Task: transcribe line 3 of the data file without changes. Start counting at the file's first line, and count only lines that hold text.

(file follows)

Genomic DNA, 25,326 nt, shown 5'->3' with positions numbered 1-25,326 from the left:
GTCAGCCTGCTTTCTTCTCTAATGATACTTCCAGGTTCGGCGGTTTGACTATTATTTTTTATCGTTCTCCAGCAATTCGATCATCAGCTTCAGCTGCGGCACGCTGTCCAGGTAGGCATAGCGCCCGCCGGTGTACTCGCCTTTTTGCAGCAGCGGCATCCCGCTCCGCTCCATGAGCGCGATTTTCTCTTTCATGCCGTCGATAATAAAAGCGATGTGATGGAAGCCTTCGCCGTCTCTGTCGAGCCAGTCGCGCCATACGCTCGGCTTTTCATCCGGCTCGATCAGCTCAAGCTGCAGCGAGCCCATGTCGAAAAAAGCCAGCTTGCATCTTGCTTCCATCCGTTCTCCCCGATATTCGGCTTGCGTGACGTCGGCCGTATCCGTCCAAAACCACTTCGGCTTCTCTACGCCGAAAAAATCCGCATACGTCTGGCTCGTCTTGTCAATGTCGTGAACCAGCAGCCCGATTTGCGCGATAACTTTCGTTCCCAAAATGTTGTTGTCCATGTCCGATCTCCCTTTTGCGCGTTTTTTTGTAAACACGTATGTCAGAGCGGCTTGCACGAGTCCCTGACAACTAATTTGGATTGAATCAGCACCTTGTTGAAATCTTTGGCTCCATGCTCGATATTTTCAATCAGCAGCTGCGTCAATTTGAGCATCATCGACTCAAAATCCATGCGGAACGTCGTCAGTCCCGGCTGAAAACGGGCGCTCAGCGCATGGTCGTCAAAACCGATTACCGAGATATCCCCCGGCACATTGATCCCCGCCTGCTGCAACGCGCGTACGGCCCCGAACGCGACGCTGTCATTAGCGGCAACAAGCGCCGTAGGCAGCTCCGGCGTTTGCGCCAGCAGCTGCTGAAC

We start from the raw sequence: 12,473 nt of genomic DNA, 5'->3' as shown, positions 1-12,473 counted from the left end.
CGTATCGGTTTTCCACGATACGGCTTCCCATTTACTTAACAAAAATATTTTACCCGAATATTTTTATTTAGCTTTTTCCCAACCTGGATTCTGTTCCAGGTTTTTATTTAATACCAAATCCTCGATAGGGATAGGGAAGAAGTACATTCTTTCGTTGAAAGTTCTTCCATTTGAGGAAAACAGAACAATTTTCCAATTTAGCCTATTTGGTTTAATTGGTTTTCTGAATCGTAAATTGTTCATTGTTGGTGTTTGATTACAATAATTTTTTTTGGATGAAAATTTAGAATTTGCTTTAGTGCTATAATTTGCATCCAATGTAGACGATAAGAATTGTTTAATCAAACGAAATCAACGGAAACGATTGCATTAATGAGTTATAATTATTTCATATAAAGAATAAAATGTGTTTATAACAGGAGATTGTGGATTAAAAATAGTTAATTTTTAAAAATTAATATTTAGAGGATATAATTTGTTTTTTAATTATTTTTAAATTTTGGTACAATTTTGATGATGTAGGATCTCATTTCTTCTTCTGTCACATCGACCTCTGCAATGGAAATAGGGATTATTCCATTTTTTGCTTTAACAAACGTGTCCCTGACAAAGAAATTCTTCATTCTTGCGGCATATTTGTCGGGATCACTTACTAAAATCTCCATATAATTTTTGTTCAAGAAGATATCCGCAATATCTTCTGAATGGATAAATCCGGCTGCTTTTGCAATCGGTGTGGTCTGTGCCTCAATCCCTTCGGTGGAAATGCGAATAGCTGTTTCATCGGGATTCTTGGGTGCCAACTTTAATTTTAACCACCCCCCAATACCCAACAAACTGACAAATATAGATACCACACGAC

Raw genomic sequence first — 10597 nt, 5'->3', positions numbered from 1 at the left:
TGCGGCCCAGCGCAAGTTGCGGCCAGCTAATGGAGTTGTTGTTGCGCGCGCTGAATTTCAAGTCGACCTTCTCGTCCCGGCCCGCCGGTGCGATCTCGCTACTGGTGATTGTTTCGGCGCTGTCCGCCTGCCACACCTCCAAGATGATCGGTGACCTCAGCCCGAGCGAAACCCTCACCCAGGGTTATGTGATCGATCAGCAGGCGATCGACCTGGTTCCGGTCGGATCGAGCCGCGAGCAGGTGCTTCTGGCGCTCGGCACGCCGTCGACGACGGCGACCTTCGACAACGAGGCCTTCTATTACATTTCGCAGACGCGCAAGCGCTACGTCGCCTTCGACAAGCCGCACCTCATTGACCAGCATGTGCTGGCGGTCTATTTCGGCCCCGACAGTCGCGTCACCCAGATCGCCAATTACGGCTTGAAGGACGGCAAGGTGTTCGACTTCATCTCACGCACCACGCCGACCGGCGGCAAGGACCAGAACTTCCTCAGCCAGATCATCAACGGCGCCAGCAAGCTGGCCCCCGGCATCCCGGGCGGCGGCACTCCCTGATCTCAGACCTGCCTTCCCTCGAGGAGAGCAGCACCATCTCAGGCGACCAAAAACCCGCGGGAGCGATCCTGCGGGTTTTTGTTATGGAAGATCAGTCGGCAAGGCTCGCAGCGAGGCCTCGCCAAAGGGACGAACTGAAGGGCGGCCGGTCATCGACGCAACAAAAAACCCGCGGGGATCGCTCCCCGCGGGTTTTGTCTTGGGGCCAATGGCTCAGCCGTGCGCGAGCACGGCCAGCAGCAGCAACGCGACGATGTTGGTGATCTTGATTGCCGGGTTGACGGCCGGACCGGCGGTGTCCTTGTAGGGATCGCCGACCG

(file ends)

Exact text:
We start from the raw sequence: 12,473 nt of genomic DNA, 5'->3' as shown, positions 1-12,473 counted from the left end.